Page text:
First the template that I have used for this custom drop down,

<div>
    <button class="dropdown_container" id="btnDropDown" data-bind="click:handleDropDown.bind($data)">
        <div data-bind="with: selectedItem">
            <span data-bind="text:title"></span>
        </div>
    </button>
    <div class="dropdown_bottom_frame" id="dropDownFlyout" data-win-control="WinJS.UI.Flyout" data-win-options="{ _sticky: false}">
        <div data-bind="foreach:items">
            <div data-bind="template: {name:$parent.itemTemplate}"></div>
        </div>
    </div>
</div>

There is nothing to explain about this template code since this is pretty straight forward. Here I have used WinJS Flyout for drop down and the data for this control has been bind from its controller.

The controller,

(function () {
    var dropdownController = WinJS.Class.define(function(params, element) {
        var self = this;
        var flyout = document.getElementById("dropDownFlyout");
        var anchor = document.getElementById("btnDropDown");
        this.items = params.items;
        this.selectedItem = params.selectedItem;
        this.isOpen = ko.observable(false);
        this.itemTemplate = params.itemTemplate;
        this.isOpen.subscribe(function(newValue) {
            if (newValue) {
                flyout.winControl.show(anchor, "bottom", "center");
            } else {
                flyout.winControl.hide();
            }
        });

        flyout.addEventListener("afterhide", function() {
            self.isOpen(false);
        });

        WinJS.UI.processAll().done();
    }, {
        handleDropDown: function() {
            this.isOpen(!this.isOpen());
        },
        selectItem: function(item) {
            this.selectedItem(item);
            this.handleDropDown();
        }
    }, null);
    WinJS.Namespace.define("Rashim.RND.Controls", {
        DropdownController: dropdownController        
    });
})();

In that code I have just taken the flyout control and manually drop and down it through code. Some functions have been given here to handle for its selection mode and passing data to its consumer. Through the params I have got the collections and selected item object so that I could propagate selected Item to the consumer.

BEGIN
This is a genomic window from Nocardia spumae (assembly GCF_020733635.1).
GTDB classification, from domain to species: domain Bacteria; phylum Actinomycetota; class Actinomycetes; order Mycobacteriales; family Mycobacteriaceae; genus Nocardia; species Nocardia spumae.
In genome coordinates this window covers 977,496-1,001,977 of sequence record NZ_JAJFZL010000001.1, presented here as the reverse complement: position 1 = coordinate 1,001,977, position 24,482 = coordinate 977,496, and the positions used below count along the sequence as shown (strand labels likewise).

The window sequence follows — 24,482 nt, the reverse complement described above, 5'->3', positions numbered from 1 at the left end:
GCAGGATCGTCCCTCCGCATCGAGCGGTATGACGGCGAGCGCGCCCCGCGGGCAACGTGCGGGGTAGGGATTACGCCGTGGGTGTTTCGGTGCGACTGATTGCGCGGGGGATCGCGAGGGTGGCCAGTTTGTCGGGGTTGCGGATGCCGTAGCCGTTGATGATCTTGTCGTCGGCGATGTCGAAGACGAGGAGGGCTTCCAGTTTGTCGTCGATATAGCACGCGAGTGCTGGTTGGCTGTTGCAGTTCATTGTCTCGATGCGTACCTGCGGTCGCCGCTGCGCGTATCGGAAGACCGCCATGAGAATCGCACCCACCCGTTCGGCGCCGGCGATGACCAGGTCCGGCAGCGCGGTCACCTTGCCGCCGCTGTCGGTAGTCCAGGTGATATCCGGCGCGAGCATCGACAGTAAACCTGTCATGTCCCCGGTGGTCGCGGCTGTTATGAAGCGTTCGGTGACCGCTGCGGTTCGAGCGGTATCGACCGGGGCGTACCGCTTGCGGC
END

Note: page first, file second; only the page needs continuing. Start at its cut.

And this is the component definition which define its ViewModel and template,

define(['text!./dropdownView.html'], function (htmlTemplate) {
    var viewModel = Rashim.RND.Controls.DropdownController;
    return {
        viewModel: {
            createViewModel: function (params, componentInfo) {
                return new viewModel(params, componentInfo.element);
            }
        },
        template: htmlTemplate
    };
});

I have used here require JS for lazy loading and text is an AMD loader for require to load text resource in my case which is template.

That’s it, Now the consumer consume it on it’s in any dom inside,

<dropdown params="{items:items,selectedItem:selectedItem,itemTemplate:'dropdown-template'}"></dropdown>

Here Items and selected item are the observable property of the ViewModel of the consumer and the control will get those through its params.

Enjoy!!! Source code is available here


Getting instant response on the error in an input gives the user a better familiarity on how to precise it. Validation service is very handy to do that, and almost all controls have their own validation service. But sometime we require developing our own validation service to notify user that what input it might require, and it is very easy to inject our own validation to any control using Angular JS. Today I am going to introduce you with such custom validation technique using angular JS and its feature sets.

When we work with the date field we might be in situation to validate a date range that is to say that one date should be less than other date or vice versa. To implement such functionality I have written a small directive which provides this competence to us.

The following directive could be used to check that the date is lower than other date,

 
app.directive('dateLowerThan', ["$filter", function ($filter) {
    return {
        require: 'ngModel',
        link: function (scope, elm, attrs, ctrl) {           
            var validateDateRange = function (inputValue) {
                var fromDate = $filter('date')(inputValue, 'short');
                var toDate = $filter('date')(attrs.dateLowerThan, 'short');
                var isValid = isValidDateRange(fromDate, toDate);
                ctrl.$setValidity('dateLowerThan', isValid);
                return inputValue;
            };

            ctrl.$parsers.unshift(validateDateRange);
            ctrl.$formatters.push(validateDateRange);
            attrs.$observe('dateLowerThan', function () {
                validateDateRange(ctrl.$viewValue);
            });
        }
    };
}]);
 

Here we see that there are two new things: $parser and $formatters. While we need to write a custom validation we have to write a directive which would be dependent on the ng-model directive, and $parsers and $formatters is used to hook up the custom validation logic. When the value in the control is modified the functions added to $parsers are called, and the functions added to $formatters are invoked when the model is modified in the code.The $formatters are useful when there is a possibility of the value getting changed from the code. You will get an better idea if you go through this link